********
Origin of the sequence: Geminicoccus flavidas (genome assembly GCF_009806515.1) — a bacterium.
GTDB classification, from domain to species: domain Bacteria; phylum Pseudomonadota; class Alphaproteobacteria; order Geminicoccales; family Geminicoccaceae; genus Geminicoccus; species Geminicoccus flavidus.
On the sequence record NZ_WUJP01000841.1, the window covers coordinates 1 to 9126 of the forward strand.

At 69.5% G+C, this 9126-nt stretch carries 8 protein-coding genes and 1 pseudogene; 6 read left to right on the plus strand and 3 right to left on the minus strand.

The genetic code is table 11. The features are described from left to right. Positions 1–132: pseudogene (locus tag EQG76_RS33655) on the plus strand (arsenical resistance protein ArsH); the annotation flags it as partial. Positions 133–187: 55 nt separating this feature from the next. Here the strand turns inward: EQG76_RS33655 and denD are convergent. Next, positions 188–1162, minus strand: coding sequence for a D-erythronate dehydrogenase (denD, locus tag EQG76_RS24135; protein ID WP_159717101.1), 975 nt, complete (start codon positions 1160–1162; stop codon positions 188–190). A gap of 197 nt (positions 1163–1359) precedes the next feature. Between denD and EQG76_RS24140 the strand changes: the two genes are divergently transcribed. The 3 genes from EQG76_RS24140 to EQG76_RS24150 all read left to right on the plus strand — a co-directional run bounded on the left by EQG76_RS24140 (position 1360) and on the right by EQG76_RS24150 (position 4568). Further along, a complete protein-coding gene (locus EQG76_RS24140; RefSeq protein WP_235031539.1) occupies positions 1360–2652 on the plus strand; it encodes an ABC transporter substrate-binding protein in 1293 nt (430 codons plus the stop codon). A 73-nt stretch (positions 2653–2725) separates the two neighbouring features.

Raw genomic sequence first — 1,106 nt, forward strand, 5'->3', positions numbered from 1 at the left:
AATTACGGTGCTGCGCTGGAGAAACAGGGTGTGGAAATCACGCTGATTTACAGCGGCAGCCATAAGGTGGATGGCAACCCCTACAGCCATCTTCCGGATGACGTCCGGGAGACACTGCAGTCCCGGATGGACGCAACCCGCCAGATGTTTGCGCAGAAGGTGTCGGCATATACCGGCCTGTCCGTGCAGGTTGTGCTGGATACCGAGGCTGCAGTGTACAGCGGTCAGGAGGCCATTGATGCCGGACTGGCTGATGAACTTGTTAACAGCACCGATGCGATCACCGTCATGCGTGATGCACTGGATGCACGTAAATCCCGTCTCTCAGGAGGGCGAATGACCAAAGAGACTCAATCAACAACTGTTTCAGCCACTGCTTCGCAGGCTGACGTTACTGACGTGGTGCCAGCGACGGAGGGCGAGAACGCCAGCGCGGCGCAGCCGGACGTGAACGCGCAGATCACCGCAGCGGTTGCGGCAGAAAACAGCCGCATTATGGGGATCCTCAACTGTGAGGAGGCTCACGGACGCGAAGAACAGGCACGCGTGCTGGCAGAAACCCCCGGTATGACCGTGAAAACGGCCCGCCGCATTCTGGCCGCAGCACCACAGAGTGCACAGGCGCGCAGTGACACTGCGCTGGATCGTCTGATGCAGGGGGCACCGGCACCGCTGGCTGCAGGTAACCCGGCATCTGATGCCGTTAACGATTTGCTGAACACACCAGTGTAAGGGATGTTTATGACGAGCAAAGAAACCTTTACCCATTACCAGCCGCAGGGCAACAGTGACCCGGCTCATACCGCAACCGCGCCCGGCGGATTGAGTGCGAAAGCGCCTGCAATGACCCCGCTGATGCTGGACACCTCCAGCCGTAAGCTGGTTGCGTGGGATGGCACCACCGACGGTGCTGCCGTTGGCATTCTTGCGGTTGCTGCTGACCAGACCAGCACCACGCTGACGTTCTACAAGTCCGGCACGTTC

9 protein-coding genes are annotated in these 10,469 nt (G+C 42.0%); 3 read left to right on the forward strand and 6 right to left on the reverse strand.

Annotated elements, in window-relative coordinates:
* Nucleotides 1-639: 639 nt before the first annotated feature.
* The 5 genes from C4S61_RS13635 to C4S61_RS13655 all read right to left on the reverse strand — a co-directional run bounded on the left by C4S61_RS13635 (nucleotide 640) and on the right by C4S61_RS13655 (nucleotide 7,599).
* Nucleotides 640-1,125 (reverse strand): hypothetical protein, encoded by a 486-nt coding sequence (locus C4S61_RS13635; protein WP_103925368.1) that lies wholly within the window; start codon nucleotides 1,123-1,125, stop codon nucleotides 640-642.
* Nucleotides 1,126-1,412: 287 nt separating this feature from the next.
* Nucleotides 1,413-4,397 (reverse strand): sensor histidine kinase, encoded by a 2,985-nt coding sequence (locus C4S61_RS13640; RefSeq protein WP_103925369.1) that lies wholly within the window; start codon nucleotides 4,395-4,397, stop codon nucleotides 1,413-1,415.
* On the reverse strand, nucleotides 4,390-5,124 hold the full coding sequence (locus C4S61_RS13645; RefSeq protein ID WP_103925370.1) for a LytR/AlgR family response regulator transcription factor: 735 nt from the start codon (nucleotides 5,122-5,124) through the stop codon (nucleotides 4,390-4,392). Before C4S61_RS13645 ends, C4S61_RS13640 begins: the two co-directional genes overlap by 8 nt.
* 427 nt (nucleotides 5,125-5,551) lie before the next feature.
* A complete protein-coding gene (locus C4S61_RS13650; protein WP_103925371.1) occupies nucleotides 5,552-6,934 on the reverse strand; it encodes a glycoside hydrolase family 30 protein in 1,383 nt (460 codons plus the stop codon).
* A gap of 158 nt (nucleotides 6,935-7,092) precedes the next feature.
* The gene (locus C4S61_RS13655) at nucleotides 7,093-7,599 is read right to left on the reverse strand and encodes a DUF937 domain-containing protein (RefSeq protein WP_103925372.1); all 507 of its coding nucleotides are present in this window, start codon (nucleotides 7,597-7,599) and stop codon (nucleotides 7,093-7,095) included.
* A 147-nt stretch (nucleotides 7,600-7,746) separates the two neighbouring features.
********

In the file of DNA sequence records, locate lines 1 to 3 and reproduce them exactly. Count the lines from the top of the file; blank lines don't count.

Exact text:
Origin of the sequence: Geminicoccus flavidas (genome assembly GCF_009806515.1) — a bacterium.
GTDB classification, from domain to species: domain Bacteria; phylum Pseudomonadota; class Alphaproteobacteria; order Geminicoccales; family Geminicoccaceae; genus Geminicoccus; species Geminicoccus flavidus.
On the sequence record NZ_WUJP01000841.1, the window covers coordinates 1 to 9126 of the forward strand.